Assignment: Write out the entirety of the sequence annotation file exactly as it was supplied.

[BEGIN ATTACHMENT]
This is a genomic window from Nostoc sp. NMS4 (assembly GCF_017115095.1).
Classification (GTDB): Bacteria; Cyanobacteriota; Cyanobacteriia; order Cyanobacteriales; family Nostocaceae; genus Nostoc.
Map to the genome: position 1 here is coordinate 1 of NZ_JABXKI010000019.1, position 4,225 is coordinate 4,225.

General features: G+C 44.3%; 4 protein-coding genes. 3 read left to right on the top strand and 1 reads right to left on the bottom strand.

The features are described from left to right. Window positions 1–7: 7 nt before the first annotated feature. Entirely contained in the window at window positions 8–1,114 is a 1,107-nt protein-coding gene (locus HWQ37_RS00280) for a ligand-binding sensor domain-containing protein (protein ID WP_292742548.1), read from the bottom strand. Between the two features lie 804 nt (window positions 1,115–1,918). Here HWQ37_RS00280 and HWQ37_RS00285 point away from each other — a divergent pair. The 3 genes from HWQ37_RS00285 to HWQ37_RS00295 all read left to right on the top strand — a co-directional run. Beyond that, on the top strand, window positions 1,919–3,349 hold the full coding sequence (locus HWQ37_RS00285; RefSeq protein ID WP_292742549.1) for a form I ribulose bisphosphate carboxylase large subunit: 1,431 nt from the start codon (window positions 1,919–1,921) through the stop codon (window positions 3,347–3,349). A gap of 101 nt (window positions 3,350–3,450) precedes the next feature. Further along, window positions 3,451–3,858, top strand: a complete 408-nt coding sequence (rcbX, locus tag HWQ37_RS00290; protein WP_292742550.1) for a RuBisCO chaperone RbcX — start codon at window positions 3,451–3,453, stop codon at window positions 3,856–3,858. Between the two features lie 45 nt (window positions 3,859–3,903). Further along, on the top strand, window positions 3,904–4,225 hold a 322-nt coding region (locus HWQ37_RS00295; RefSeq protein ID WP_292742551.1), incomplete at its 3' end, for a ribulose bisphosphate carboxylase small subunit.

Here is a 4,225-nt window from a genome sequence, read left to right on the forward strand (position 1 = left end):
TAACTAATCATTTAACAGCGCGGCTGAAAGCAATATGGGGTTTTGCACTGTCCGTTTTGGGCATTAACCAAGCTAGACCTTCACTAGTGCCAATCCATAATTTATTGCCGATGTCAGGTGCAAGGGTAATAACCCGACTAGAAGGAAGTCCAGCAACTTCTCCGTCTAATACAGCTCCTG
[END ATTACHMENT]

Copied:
This is a genomic window from Nostoc sp. NMS4 (assembly GCF_017115095.1).
Classification (GTDB): Bacteria; Cyanobacteriota; Cyanobacteriia; order Cyanobacteriales; family Nostocaceae; genus Nostoc.
Map to the genome: position 1 here is coordinate 1 of NZ_JABXKI010000019.1, position 4,225 is coordinate 4,225.

General features: G+C 44.3%; 4 protein-coding genes. 3 read left to right on the top strand and 1 reads right to left on the bottom strand.

The features are described from left to right. Window positions 1–7: 7 nt before the first annotated feature. Entirely contained in the window at window positions 8–1,114 is a 1,107-nt protein-coding gene (locus HWQ37_RS00280) for a ligand-binding sensor domain-containing protein (protein ID WP_292742548.1), read from the bottom strand. Between the two features lie 804 nt (window positions 1,115–1,918). Here HWQ37_RS00280 and HWQ37_RS00285 point away from each other — a divergent pair. The 3 genes from HWQ37_RS00285 to HWQ37_RS00295 all read left to right on the top strand — a co-directional run. Beyond that, on the top strand, window positions 1,919–3,349 hold the full coding sequence (locus HWQ37_RS00285; RefSeq protein ID WP_292742549.1) for a form I ribulose bisphosphate carboxylase large subunit: 1,431 nt from the start codon (window positions 1,919–1,921) through the stop codon (window positions 3,347–3,349). A gap of 101 nt (window positions 3,350–3,450) precedes the next feature. Further along, window positions 3,451–3,858, top strand: a complete 408-nt coding sequence (rcbX, locus tag HWQ37_RS00290; protein WP_292742550.1) for a RuBisCO chaperone RbcX — start codon at window positions 3,451–3,453, stop codon at window positions 3,856–3,858. Between the two features lie 45 nt (window positions 3,859–3,903). Further along, on the top strand, window positions 3,904–4,225 hold a 322-nt coding region (locus HWQ37_RS00295; RefSeq protein ID WP_292742551.1), incomplete at its 3' end, for a ribulose bisphosphate carboxylase small subunit.

Here is a 4,225-nt window from a genome sequence, read left to right on the forward strand (position 1 = left end):
TAACTAATCATTTAACAGCGCGGCTGAAAGCAATATGGGGTTTTGCACTGTCCGTTTTGGGCATTAACCAAGCTAGACCTTCACTAGTGCCAATCCATAATTTATTGCCGATGTCAGGTGCAAGGGTAATAACCCGACTAGAAGGAAGTCCAGCAACTTCTCCGTCTAATACAGCTCCTG